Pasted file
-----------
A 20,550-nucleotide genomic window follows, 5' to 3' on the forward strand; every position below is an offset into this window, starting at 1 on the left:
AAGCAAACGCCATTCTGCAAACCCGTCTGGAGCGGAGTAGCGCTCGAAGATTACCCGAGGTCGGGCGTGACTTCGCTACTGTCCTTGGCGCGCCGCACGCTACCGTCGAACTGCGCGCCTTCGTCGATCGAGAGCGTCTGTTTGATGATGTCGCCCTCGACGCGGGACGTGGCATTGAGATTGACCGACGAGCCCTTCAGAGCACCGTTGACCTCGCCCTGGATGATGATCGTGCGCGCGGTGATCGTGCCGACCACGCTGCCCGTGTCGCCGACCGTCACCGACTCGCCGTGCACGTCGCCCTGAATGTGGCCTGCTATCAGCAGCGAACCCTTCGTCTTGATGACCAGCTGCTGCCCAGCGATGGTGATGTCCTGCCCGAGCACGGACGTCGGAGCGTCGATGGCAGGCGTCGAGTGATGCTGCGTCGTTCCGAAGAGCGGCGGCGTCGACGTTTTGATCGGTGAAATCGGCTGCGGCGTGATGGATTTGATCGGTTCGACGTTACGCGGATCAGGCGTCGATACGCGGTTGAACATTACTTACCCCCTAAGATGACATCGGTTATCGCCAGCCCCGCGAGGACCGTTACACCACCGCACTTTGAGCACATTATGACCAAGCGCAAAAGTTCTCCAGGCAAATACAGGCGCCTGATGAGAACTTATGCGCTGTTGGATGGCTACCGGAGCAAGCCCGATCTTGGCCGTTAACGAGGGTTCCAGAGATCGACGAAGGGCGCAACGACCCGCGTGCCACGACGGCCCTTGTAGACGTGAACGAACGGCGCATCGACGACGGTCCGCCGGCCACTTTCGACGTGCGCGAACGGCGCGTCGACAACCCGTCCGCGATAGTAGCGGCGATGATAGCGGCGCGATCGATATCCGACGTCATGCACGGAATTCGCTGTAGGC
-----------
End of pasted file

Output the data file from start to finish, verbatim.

A 20,550-nucleotide genomic window follows, 5' to 3' on the forward strand; every position below is an offset into this window, starting at 1 on the left:
AAGCAAACGCCATTCTGCAAACCCGTCTGGAGCGGAGTAGCGCTCGAAGATTACCCGAGGTCGGGCGTGACTTCGCTACTGTCCTTGGCGCGCCGCACGCTACCGTCGAACTGCGCGCCTTCGTCGATCGAGAGCGTCTGTTTGATGATGTCGCCCTCGACGCGGGACGTGGCATTGAGATTGACCGACGAGCCCTTCAGAGCACCGTTGACCTCGCCCTGGATGATGATCGTGCGCGCGGTGATCGTGCCGACCACGCTGCCCGTGTCGCCGACCGTCACCGACTCGCCGTGCACGTCGCCCTGAATGTGGCCTGCTATCAGCAGCGAACCCTTCGTCTTGATGACCAGCTGCTGCCCAGCGATGGTGATGTCCTGCCCGAGCACGGACGTCGGAGCGTCGATGGCAGGCGTCGAGTGATGCTGCGTCGTTCCGAAGAGCGGCGGCGTCGACGTTTTGATCGGTGAAATCGGCTGCGGCGTGATGGATTTGATCGGTTCGACGTTACGCGGATCAGGCGTCGATACGCGGTTGAACATTACTTACCCCCTAAGATGACATCGGTTATCGCCAGCCCCGCGAGGACCGTTACACCACCGCACTTTGAGCACATTATGACCAAGCGCAAAAGTTCTCCAGGCAAATACAGGCGCCTGATGAGAACTTATGCGCTGTTGGATGGCTACCGGAGCAAGCCCGATCTTGGCCGTTAACGAGGGTTCCAGAGATCGACGAAGGGCGCAACGACCCGCGTGCCACGACGGCCCTTGTAGACGTGAACGAACGGCGCATCGACGACGGTCCGCCGGCCACTTTCGACGTGCGCGAACGGCGCGTCGACAACCCGTCCGCGATAGTAGCGGCGATGATAGCGGCGCGATCGATATCCGACGTCATGCACGGAATTCGCTGTAGGC